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A common pattern in analytic ecosystems today sees data produced in different areas of the business pushed to a central location. The data flows into data lakes and is cordoned in data warehouses, managed by IT personnel. The original producers of the data, often subject-matter experts within the business domain, effectively lose control or become layers removed from data meaningful to their work. This separation diminishes the data’s value over time, with data diverted away from its business consumers. Imagine a new model that flips this ecosystem on its head by breaking down barriers and applying common standards everywhere. 

Consider an analytics stack that could be deployed within a business domain; it remains there, owned by team members in that business domain, but centrally operated and supported by IT. What if all data products generated there were completely managed within that domain? What if other business teams could simply subscribe to those data products, or get API access to them? An organizational pattern —data mesh — that promotes this decentralization of data product ownership has received a great deal of attention recently. However, what ecosystem architectures are well suited to providing the technical backbone for enabling a data mesh, and can deal with the emerging patterns of data growth?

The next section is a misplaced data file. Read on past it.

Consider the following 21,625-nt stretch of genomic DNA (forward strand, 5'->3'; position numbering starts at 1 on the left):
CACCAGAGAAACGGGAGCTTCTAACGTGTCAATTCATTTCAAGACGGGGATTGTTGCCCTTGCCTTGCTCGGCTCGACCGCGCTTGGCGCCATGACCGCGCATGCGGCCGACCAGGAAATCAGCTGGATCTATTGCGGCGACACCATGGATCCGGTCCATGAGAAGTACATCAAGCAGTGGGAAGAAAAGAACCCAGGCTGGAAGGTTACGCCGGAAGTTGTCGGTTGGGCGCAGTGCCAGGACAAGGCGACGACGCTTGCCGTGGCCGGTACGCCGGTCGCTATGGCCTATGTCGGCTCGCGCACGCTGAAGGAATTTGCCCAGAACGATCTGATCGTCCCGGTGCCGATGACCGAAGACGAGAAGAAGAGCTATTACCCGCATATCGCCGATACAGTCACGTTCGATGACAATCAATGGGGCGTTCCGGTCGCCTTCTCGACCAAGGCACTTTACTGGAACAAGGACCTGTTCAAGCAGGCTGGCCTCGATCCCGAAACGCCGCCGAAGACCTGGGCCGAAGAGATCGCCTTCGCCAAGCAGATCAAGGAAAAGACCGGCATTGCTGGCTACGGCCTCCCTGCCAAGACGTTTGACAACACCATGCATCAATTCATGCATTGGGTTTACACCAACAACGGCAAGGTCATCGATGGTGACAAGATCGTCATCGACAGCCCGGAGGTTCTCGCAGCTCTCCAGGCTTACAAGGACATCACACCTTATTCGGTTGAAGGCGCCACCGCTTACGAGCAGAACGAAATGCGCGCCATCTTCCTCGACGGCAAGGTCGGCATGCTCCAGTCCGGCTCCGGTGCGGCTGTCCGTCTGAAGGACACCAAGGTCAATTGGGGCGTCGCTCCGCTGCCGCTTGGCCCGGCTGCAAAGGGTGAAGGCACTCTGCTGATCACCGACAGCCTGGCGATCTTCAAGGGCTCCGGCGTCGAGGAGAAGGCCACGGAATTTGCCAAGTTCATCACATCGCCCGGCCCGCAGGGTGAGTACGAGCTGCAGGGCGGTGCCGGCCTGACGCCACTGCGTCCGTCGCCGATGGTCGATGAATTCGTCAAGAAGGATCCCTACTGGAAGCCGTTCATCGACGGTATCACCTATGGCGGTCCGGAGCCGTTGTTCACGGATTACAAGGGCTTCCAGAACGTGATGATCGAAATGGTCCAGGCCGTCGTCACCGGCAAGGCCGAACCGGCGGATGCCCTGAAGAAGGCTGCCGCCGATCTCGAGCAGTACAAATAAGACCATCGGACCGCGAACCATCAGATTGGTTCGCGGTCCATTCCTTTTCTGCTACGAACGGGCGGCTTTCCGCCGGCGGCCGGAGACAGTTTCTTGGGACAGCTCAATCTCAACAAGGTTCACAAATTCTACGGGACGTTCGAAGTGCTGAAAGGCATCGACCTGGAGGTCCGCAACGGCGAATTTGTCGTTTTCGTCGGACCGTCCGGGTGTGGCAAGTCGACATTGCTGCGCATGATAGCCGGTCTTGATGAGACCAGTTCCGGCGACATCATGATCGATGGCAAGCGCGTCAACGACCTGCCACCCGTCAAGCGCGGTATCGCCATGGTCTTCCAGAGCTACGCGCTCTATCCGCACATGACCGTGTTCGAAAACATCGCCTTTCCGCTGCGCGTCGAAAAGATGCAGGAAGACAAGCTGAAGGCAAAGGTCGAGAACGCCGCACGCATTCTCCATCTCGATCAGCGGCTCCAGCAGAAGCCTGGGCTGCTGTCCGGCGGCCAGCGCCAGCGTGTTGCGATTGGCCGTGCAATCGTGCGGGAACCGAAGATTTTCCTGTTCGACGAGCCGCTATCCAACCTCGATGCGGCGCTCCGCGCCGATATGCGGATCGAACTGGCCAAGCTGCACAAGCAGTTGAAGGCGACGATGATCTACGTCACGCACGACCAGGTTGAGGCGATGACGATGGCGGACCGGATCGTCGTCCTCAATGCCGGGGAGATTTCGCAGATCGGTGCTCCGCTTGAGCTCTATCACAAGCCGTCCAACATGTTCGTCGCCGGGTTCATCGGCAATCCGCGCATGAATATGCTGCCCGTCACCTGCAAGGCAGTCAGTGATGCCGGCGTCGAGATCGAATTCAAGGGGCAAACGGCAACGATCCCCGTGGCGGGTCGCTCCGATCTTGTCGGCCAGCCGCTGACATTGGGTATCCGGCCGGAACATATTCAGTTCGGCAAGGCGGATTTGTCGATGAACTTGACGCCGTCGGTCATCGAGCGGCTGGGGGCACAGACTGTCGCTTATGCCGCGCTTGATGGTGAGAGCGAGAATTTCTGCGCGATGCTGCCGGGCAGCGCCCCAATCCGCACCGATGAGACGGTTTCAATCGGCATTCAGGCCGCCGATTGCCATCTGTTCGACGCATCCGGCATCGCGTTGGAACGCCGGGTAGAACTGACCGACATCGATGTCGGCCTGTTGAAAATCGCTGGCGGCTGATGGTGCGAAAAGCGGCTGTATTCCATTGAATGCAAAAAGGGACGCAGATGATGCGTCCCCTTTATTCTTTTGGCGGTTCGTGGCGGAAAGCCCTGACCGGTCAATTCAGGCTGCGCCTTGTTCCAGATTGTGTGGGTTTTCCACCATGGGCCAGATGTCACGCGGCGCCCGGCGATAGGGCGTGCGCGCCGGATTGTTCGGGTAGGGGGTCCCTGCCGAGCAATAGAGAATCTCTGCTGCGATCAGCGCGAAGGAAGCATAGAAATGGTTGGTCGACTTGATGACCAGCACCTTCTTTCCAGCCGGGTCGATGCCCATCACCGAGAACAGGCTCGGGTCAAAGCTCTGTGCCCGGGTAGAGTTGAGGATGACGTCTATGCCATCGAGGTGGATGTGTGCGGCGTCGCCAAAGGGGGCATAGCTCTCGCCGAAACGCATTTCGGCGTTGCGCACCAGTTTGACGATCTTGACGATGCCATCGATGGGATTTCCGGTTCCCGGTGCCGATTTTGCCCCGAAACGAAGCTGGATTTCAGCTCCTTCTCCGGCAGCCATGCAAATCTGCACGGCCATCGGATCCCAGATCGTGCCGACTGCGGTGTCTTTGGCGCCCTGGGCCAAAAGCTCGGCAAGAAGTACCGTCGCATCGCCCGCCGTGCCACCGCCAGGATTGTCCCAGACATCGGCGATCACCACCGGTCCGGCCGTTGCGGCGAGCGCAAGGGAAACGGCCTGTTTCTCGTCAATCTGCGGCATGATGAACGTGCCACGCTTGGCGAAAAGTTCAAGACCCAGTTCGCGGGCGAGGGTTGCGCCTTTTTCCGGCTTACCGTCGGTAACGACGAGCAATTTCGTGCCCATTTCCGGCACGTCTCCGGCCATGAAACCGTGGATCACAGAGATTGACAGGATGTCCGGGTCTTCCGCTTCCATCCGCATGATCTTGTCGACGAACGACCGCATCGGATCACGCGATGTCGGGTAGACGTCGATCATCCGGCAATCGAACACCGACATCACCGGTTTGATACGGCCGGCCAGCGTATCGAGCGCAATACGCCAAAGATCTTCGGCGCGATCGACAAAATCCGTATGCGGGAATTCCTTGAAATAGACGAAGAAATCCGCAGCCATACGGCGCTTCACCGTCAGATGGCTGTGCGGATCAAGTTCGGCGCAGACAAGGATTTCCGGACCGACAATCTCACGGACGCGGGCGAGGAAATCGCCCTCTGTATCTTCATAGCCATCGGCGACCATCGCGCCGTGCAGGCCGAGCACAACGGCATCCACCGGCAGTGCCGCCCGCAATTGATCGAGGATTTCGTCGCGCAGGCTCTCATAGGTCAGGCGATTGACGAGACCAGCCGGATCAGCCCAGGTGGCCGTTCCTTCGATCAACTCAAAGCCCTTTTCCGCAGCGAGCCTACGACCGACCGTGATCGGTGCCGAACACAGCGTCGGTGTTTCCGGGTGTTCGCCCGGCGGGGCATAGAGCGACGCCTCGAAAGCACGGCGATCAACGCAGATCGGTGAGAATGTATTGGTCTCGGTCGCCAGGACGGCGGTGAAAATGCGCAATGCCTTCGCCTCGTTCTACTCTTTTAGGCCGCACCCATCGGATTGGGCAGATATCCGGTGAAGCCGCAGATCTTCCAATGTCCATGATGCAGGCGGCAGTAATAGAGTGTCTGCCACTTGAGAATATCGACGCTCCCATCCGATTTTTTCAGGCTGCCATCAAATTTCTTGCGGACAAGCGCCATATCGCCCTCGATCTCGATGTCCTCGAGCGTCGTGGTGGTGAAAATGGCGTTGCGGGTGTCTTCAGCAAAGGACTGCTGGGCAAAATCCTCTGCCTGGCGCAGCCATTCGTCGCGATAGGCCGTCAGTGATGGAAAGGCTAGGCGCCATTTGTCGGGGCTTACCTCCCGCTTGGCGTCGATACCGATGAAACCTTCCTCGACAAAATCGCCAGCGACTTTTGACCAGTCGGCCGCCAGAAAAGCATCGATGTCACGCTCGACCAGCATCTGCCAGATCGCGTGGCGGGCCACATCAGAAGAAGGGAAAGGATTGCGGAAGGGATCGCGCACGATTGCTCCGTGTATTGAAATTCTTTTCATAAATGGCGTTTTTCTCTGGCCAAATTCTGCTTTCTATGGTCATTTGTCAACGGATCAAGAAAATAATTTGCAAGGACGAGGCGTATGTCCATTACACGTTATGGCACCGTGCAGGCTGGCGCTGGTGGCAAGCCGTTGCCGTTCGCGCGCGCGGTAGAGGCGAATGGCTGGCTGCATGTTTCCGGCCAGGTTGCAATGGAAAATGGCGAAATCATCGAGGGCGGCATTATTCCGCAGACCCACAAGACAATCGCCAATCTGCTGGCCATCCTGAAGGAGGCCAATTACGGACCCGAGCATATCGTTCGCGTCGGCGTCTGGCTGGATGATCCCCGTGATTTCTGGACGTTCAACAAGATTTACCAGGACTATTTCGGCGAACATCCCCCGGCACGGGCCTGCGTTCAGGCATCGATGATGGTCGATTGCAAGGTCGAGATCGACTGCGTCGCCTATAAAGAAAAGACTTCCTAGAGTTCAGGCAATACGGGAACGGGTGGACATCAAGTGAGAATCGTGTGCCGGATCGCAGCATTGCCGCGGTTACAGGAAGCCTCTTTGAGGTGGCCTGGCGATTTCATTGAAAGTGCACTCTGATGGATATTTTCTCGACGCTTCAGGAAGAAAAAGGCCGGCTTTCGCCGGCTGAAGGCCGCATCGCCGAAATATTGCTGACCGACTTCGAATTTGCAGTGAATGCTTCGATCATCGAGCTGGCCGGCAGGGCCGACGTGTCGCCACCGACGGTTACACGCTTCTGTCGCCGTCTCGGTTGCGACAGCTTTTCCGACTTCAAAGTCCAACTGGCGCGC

As data volumes grow, the idea of moving data to a centralized location for processing becomes more expensive and time-consuming — particularly if that data is generated outside a traditional data center or public cloud. Instead, enterprises will increasingly prefer to deploy analytics processing to the places where the data is generated. The ability to easily geolocate data for latency, compliance or security reasons will transform the way we compute to a more sustainable, efficient, and logical reality—that is the territory of the distributed data cloud. Seamlessly controlling data anywhere is how enterprises take advantage of the incredible data growth that’s upon us. 

The distributed data cloud is not a single tool or platform, but an ecosystem pattern that gets data to the right place and the right person at the right time in a secure, governed, and trusted way. It includes a federated collection of data management and analytics services spanning public clouds, private clouds, and the network edge. 

Managed from a single control plane, a distributed data cloud enables analytic applications to be provisioned at the point of need on a right-sized blend of physical and virtualized infrastructure, based on data gravity, data sovereignty, data governance, and latency requirements. 

Several major trends will drive businesses to embrace the full value of their data with this model, where infrastructure functions to democratize data, not imprison it.   

Edge Computing Strains Internet Capacity

It’s reliably predicted that by 2025, 75% of enterprise-generated data will be created and processed outside the traditional centralized data center or cloud, up from less than 10% in 2019. The explosion of data and devices at the edge and the rollout of 5G and planning for 6G — 100 Gbps networks over the next 10 years — has hastened the realization that the internet backbone doesn’t have enough capacity to backhaul all of the data activity at the edge over to centralized data centers for analysis.   

Distributed Cloud Answers Hybrid Drawbacks